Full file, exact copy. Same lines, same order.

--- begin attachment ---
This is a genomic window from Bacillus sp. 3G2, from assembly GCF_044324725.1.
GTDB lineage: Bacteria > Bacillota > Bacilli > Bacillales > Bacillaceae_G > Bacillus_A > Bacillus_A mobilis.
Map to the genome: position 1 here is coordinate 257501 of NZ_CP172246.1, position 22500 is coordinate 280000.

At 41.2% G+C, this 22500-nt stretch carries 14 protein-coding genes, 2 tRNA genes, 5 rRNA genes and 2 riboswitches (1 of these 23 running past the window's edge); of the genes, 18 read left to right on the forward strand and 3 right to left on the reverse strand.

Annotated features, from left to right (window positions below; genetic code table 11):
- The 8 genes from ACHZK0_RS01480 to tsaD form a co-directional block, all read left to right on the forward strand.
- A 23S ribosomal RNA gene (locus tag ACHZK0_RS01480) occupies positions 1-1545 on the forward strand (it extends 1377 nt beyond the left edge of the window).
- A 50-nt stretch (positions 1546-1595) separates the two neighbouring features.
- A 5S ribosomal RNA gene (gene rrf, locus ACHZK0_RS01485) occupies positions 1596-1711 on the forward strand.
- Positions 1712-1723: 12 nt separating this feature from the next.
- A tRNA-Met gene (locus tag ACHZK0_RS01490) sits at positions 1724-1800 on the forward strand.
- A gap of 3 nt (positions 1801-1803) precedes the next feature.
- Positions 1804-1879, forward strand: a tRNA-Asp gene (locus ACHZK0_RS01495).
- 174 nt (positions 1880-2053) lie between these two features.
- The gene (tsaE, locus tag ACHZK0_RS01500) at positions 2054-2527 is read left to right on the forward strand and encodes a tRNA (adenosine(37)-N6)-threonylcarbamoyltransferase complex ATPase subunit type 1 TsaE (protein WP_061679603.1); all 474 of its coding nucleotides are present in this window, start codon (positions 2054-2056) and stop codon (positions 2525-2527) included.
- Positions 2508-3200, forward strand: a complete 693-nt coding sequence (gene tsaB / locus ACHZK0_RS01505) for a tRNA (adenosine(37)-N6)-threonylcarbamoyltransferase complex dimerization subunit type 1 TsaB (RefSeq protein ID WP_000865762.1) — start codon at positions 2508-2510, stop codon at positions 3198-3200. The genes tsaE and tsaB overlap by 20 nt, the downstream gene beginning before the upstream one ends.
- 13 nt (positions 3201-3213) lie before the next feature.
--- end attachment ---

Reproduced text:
This is a genomic window from Bacillus sp. 3G2, from assembly GCF_044324725.1.
GTDB lineage: Bacteria > Bacillota > Bacilli > Bacillales > Bacillaceae_G > Bacillus_A > Bacillus_A mobilis.
Map to the genome: position 1 here is coordinate 257501 of NZ_CP172246.1, position 22500 is coordinate 280000.

At 41.2% G+C, this 22500-nt stretch carries 14 protein-coding genes, 2 tRNA genes, 5 rRNA genes and 2 riboswitches (1 of these 23 running past the window's edge); of the genes, 18 read left to right on the forward strand and 3 right to left on the reverse strand.

Annotated features, from left to right (window positions below; genetic code table 11):
- The 8 genes from ACHZK0_RS01480 to tsaD form a co-directional block, all read left to right on the forward strand.
- A 23S ribosomal RNA gene (locus tag ACHZK0_RS01480) occupies positions 1-1545 on the forward strand (it extends 1377 nt beyond the left edge of the window).
- A 50-nt stretch (positions 1546-1595) separates the two neighbouring features.
- A 5S ribosomal RNA gene (gene rrf, locus ACHZK0_RS01485) occupies positions 1596-1711 on the forward strand.
- Positions 1712-1723: 12 nt separating this feature from the next.
- A tRNA-Met gene (locus tag ACHZK0_RS01490) sits at positions 1724-1800 on the forward strand.
- A gap of 3 nt (positions 1801-1803) precedes the next feature.
- Positions 1804-1879, forward strand: a tRNA-Asp gene (locus ACHZK0_RS01495).
- 174 nt (positions 1880-2053) lie between these two features.
- The gene (tsaE, locus tag ACHZK0_RS01500) at positions 2054-2527 is read left to right on the forward strand and encodes a tRNA (adenosine(37)-N6)-threonylcarbamoyltransferase complex ATPase subunit type 1 TsaE (protein WP_061679603.1); all 474 of its coding nucleotides are present in this window, start codon (positions 2054-2056) and stop codon (positions 2525-2527) included.
- Positions 2508-3200, forward strand: a complete 693-nt coding sequence (gene tsaB / locus ACHZK0_RS01505) for a tRNA (adenosine(37)-N6)-threonylcarbamoyltransferase complex dimerization subunit type 1 TsaB (RefSeq protein ID WP_000865762.1) — start codon at positions 2508-2510, stop codon at positions 3198-3200. The genes tsaE and tsaB overlap by 20 nt, the downstream gene beginning before the upstream one ends.
- 13 nt (positions 3201-3213) lie before the next feature.